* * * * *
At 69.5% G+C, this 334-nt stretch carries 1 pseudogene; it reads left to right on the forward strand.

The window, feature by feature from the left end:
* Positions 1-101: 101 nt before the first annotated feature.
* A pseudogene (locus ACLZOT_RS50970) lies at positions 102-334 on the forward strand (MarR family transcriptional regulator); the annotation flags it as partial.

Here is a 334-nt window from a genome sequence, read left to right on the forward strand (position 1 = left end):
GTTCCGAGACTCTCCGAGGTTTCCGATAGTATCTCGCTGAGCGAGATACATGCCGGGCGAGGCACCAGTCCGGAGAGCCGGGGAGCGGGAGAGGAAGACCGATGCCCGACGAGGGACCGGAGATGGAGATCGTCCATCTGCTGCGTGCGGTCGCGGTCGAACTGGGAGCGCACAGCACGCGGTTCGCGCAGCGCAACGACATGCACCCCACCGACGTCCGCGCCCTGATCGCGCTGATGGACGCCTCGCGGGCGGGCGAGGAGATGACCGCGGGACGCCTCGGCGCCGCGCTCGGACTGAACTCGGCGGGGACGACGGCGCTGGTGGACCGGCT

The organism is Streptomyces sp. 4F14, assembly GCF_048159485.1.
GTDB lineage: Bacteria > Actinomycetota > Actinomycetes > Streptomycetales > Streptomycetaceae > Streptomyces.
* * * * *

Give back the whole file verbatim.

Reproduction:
At 69.5% G+C, this 334-nt stretch carries 1 pseudogene; it reads left to right on the forward strand.

The window, feature by feature from the left end:
* Positions 1-101: 101 nt before the first annotated feature.
* A pseudogene (locus ACLZOT_RS50970) lies at positions 102-334 on the forward strand (MarR family transcriptional regulator); the annotation flags it as partial.

Here is a 334-nt window from a genome sequence, read left to right on the forward strand (position 1 = left end):
GTTCCGAGACTCTCCGAGGTTTCCGATAGTATCTCGCTGAGCGAGATACATGCCGGGCGAGGCACCAGTCCGGAGAGCCGGGGAGCGGGAGAGGAAGACCGATGCCCGACGAGGGACCGGAGATGGAGATCGTCCATCTGCTGCGTGCGGTCGCGGTCGAACTGGGAGCGCACAGCACGCGGTTCGCGCAGCGCAACGACATGCACCCCACCGACGTCCGCGCCCTGATCGCGCTGATGGACGCCTCGCGGGCGGGCGAGGAGATGACCGCGGGACGCCTCGGCGCCGCGCTCGGACTGAACTCGGCGGGGACGACGGCGCTGGTGGACCGGCT

The organism is Streptomyces sp. 4F14, assembly GCF_048159485.1.
GTDB lineage: Bacteria > Actinomycetota > Actinomycetes > Streptomycetales > Streptomycetaceae > Streptomyces.